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Clinical Investigations: ASTHMA |

Matrix Metalloproteinase-9 Expression in Asthma*: Effect of Asthma Severity, Allergen Challenge, and Inhaled Corticosteroids

Waldo Mattos, MD; Sam Lim, MBBS; Richard Russell, MB; Anon Jatakanon, MD; K. Fan Chung, MD, FCCP; Peter J. Barnes, DM
Author and Funding Information

*From the Department of Thoracic Medicine, National Heart and Lung Institute, Faculty of Medicine, Imperial College, London, UK.

Correspondence to: Peter J. Barnes, DM, Department of Thoracic Medicine, National Heart and Lung Institute, Dovehouse St, London WS3 6LY, UK; e-mail: p.j.barnes@ic.ac.uk



Chest. 2002;122(5):1543-1552. doi:10.1378/chest.122.5.1543
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Background: Asthma is associated with remodeling of the extracellular matrix (ECM) and increased airway obstruction, and the mechanisms of this process are unknown. Matrix metalloproteinases (MMPs) are a group of enzymes capable of degrading the ECM. They are released along with their inhibitors, tissue inhibitor of MMP (TIMP).

Study objectives: To determine whether severe, persistent asthma is associated with increased levels of MMP-9 in the airway compared with mild asthma, and to assess the effect of both allergen exposure and steroid treatment on MMP-9 and TIMP-1 levels.

Design: Prospective analysis of levels and activity of MMP-9 and TIMP-1 in BAL fluid (BALF) and induced sputum obtained from asthmatics of differing disease severity. In patients with mild asthma, MMP-9 and TIMP-1 levels were studied in induced sputum following allergen challenge and in BALF after inhaled steroid therapy.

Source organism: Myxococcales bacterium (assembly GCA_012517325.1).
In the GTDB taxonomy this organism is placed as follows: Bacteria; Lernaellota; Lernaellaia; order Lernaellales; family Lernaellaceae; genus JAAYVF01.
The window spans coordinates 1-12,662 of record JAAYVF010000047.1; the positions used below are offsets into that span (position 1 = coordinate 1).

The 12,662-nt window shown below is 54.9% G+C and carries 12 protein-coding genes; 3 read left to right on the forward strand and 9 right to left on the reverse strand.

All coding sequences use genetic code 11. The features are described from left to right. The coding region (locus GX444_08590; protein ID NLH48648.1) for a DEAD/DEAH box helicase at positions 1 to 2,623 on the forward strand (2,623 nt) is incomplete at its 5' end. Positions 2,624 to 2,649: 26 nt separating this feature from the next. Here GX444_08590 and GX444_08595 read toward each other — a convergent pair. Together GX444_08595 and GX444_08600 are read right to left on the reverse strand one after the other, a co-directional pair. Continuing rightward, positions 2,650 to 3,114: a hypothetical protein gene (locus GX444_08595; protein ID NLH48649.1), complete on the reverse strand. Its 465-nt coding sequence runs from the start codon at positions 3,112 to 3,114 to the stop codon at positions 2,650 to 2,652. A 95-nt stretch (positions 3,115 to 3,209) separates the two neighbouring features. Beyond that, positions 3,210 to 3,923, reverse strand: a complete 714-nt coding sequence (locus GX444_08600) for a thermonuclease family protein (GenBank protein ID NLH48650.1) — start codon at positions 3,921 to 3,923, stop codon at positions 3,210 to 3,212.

Patients: Eighteen patients with mild asthma, 10 patients with severe asthma, and 10 nonsmoking, atopic subjects had their sputum studied. Fourteen of the patients with mild asthma underwent allergen challenge. BAL was collected from 16 patients with mild asthma before and after 4 weeks treatment with inhaled budesonide, 800 μg bid, or placebo.

Results: Patients with severe asthma had increased levels and activity of sputum MMP-9 in their sputum compared with patients with mild asthma and normal subjects. Allergen challenge increased the MMP-9/TIMP-1 ratio and MMP-9 activity. Inhaled budesonide had no effect on MMP-9 or TIMP-1 in patients with mild asthma.

Conclusions: MMP-9 may play a role in chronic airway inflammation and remodeling in asthma, as concentrations are increased in severe, persistent asthma and following allergen challenge. Inhaled steroids may not affect MMP-9 and TIMP in patients with mild asthma, and additional studies in patients with more severe asthma are needed.

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